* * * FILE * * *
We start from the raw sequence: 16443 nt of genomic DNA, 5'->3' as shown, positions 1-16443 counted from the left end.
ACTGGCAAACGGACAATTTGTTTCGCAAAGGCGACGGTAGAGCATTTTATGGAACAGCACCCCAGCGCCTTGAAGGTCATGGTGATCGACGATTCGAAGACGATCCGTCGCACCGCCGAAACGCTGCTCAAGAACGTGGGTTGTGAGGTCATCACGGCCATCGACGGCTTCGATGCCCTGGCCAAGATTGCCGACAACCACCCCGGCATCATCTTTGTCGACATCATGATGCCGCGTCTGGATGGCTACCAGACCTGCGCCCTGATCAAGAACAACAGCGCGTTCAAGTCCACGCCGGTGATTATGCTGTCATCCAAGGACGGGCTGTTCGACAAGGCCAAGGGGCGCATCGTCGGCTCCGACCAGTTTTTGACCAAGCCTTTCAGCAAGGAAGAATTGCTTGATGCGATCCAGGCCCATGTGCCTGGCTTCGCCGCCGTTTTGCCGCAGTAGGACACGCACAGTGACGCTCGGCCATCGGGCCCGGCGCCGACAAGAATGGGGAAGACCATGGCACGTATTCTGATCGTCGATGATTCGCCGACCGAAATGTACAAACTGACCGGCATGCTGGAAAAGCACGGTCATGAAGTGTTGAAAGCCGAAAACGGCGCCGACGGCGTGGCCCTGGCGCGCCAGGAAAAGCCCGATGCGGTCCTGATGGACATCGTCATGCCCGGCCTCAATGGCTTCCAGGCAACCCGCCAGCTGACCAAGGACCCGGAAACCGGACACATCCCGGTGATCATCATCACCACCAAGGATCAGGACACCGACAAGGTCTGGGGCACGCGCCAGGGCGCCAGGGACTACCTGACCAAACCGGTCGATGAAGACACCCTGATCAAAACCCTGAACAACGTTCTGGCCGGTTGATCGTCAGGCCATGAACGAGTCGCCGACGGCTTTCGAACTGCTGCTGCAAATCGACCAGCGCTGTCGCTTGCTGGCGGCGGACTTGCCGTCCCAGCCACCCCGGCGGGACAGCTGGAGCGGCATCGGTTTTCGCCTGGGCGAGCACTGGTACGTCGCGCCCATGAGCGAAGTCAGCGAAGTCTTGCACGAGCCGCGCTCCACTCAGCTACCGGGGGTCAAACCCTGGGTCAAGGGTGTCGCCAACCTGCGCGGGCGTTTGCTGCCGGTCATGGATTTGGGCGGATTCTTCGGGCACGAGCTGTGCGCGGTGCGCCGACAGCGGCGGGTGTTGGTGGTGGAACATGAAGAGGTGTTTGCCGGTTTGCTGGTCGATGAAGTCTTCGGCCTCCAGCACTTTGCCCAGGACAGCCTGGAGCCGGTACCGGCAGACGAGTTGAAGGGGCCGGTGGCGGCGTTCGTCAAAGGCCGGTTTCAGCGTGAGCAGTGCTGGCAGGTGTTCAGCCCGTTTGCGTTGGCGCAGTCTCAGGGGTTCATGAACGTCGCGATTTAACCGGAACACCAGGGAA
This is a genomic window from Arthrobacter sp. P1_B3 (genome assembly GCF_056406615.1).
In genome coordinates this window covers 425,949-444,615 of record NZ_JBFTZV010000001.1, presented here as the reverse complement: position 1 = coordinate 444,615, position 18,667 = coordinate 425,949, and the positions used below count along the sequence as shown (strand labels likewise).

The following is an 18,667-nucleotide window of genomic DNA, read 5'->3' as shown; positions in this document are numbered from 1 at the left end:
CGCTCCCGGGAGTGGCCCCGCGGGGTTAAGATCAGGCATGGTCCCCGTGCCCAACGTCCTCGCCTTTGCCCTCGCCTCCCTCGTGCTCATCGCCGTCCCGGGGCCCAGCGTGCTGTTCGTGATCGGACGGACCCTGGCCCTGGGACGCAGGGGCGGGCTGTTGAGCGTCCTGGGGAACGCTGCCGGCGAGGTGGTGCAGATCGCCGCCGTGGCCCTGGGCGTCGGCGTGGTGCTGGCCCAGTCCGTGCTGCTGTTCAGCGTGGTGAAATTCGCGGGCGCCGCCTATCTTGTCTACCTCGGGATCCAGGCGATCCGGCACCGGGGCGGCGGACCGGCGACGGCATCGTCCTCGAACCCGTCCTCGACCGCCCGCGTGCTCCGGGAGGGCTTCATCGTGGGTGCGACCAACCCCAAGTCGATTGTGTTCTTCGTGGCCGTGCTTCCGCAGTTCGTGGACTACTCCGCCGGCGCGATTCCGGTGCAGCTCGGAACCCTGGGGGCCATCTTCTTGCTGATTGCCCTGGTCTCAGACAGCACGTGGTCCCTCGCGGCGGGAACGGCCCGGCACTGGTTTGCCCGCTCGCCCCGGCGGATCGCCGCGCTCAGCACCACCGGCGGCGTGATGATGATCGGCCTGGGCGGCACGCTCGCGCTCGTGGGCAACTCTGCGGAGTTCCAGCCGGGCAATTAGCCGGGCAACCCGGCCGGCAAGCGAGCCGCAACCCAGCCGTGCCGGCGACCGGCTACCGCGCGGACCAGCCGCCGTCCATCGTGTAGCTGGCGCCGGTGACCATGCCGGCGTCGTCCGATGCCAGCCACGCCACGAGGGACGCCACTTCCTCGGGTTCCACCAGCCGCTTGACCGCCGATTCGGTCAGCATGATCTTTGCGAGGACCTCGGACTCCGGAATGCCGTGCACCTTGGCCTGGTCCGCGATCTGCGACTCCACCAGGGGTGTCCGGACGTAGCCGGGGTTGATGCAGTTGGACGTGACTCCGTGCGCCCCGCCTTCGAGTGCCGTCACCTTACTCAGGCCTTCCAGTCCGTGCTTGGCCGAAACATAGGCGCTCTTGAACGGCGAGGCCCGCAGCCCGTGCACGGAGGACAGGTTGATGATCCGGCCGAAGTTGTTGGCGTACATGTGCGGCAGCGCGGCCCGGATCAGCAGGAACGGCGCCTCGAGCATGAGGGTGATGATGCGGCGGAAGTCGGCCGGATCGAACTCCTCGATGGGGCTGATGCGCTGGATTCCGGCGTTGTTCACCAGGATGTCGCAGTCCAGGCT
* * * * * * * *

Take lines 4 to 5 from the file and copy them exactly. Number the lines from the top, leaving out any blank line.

In genome coordinates this window covers 425,949-444,615 of record NZ_JBFTZV010000001.1, presented here as the reverse complement: position 1 = coordinate 444,615, position 18,667 = coordinate 425,949, and the positions used below count along the sequence as shown (strand labels likewise).

The following is an 18,667-nucleotide window of genomic DNA, read 5'->3' as shown; positions in this document are numbered from 1 at the left end: